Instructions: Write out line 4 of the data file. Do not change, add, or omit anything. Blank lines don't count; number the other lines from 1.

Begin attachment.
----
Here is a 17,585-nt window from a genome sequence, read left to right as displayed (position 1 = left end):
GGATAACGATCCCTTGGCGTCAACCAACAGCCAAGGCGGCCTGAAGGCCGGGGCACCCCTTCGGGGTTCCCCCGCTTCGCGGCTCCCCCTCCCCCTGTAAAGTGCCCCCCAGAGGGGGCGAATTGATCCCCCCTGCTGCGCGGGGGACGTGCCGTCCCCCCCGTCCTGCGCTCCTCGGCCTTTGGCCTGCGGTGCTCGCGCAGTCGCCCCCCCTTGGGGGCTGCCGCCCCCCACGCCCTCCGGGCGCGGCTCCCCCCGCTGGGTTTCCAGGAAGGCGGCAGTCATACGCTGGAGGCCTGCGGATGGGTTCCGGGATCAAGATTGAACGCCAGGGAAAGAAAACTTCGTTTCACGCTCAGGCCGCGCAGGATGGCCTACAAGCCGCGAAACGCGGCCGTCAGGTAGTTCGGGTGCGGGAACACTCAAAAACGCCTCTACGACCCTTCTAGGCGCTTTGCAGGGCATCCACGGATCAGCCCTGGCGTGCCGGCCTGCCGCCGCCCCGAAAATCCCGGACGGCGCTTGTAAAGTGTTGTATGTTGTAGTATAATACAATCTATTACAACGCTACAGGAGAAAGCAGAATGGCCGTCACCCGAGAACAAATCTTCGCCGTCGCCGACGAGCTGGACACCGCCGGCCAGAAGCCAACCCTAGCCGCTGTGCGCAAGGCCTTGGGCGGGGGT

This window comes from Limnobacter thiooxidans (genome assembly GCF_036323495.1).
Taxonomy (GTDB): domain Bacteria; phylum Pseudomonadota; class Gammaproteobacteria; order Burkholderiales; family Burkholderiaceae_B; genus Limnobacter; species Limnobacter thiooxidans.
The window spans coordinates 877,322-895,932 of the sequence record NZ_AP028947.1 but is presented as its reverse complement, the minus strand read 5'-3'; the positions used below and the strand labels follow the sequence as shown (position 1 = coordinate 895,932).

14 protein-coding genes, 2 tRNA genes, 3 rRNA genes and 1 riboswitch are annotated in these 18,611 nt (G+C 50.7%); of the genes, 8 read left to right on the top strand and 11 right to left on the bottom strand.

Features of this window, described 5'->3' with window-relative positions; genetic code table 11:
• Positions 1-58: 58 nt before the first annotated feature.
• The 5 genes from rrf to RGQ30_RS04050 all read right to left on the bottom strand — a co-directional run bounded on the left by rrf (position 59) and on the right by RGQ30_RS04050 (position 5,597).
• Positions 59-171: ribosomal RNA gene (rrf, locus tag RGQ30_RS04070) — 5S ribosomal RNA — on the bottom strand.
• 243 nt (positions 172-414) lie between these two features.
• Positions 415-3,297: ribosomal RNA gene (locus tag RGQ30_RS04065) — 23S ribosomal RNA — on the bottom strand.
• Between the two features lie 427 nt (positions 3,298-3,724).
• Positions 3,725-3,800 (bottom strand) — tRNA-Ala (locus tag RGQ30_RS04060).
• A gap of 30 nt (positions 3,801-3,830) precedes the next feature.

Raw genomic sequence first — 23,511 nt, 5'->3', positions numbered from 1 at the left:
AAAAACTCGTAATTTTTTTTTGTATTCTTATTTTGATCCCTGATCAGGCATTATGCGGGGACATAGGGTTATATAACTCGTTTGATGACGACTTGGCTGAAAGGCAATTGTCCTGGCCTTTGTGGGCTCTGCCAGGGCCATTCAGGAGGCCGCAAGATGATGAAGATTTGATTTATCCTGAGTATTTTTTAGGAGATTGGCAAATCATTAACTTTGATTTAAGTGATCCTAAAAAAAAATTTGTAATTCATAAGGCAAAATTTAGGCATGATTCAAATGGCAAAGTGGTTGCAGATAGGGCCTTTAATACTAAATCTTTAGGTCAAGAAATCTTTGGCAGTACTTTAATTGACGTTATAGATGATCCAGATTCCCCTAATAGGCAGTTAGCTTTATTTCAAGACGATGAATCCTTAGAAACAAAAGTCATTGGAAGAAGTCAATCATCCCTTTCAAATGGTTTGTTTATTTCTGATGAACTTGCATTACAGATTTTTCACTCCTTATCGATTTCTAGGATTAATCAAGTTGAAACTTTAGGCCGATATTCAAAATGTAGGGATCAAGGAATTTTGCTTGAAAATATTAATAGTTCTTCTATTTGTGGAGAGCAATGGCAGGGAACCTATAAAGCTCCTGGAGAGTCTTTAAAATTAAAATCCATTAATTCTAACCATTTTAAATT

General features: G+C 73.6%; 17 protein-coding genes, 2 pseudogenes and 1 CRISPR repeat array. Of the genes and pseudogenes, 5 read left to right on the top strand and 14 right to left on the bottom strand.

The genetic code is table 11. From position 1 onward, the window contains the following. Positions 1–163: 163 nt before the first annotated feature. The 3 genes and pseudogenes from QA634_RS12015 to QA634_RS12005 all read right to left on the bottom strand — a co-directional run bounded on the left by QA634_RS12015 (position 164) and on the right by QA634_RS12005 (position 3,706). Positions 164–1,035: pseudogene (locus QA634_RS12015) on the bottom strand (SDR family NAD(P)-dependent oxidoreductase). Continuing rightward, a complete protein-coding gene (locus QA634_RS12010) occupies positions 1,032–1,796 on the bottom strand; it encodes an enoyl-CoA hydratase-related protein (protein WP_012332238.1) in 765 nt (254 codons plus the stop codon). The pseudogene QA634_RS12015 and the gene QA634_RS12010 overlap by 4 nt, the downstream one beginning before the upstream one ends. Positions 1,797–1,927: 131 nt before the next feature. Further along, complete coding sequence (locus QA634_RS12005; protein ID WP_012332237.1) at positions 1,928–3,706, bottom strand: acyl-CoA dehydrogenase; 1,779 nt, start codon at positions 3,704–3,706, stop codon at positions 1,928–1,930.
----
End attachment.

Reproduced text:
Taxonomy (GTDB): domain Bacteria; phylum Pseudomonadota; class Gammaproteobacteria; order Burkholderiales; family Burkholderiaceae_B; genus Limnobacter; species Limnobacter thiooxidans.